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Copyright ©The Author(s) 2016. Published by Baishideng Publishing Group Inc. All rights reserved.
World J Gastroenterol. Jan 7, 2016; 22(1): 145-154
Published online Jan 7, 2016. doi: 10.3748/wjg.v22.i1.145
Overview of hepatitis B virus mutations and their implications in the management of infection
Patrizia Caligiuri, Rita Cerruti, Giancarlo Icardi, Bianca Bruzzone
Patrizia Caligiuri, Giancarlo Icardi, Department of Health Sciences, University of Genoa, 16132 Genoa, Italy
Rita Cerruti, Giancarlo Icardi, Bianca Bruzzone, Hygiene Unit, I.R.C.C.S. A.O.U. San Martino-IST, 16132 Genoa, Italy
Author contributions: Caligiuri P, Cerruti R, Icardi G and Bruzzone B analyzed the literature and wrote this review.
Conflict-of-interest statement: The authors have no conflict of interest regarding this review.
Open-Access: This article is an open-access article which was selected by an in-house editor and fully peer-reviewed by external reviewers. It is distributed in accordance with the Creative Commons Attribution Non Commercial (CC BY-NC 4.0) license, which permits others to distribute, remix, adapt, build upon this work non-commercially, and license their derivative works on different terms, provided the original work is properly cited and the use is non-commercial. See:
Correspondence to: Dr. Patrizia Caligiuri, Department of Health Sciences, University of Genoa, Largo R. Benzi 10, 16132 Genoa, Italy.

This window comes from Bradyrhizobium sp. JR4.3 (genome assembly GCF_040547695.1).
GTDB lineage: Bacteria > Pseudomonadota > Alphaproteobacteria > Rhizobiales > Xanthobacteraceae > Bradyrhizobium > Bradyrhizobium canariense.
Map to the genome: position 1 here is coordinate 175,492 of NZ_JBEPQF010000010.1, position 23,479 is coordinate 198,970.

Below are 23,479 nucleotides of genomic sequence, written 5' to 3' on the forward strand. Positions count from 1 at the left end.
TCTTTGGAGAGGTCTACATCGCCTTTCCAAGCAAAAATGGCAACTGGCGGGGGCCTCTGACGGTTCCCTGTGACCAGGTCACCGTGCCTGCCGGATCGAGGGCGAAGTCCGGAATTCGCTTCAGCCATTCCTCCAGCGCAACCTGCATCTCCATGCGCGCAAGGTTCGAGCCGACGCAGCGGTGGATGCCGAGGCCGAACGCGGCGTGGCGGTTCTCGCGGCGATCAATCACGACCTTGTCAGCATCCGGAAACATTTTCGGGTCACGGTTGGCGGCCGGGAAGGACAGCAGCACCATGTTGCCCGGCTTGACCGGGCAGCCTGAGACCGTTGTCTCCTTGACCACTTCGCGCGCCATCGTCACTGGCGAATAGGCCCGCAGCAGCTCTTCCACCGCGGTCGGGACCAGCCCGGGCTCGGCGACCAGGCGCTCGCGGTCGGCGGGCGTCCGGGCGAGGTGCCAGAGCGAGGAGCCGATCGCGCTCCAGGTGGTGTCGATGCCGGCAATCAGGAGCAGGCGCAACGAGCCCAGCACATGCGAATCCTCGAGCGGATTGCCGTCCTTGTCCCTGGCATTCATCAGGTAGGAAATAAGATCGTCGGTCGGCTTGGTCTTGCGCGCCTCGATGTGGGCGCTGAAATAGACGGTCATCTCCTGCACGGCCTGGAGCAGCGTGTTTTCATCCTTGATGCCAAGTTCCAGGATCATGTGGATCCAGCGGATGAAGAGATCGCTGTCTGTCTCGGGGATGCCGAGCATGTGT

Telephone: +39-10-5600591 Fax: +39-10-5600912
Received: May 29, 2015
Peer-review started: June 3, 2015
First decision: July 14, 2015
Revised: August 19, 2015
Accepted: December 1, 2015
Article in press: December 1, 2015
Published online: January 7, 2016
Core Tip

Core tip: Hepatitis B virus (HBV) is a global health problem, with almost 2 billion infected persons, many of whom deemed to develop chronic carrier state and eventually die from cirrhosis or liver cancer. Unlike in other DNA viruses, its high mutation rate and replicative capability arise considerable genetic variability, recently analyzed by molecular biology tools. HBV mutations occur in all four overlapping open reading frames encoding viral polymerase, surface antigen, core and X protein. Understanding the correlation between mutations and liver disease progression is crucial for an effective clinical management in HBV patients with resistance to antiviral drugs, hepatitis B surface antigen escape mutant, “occult” hepatitis and hepatocellular carcinoma.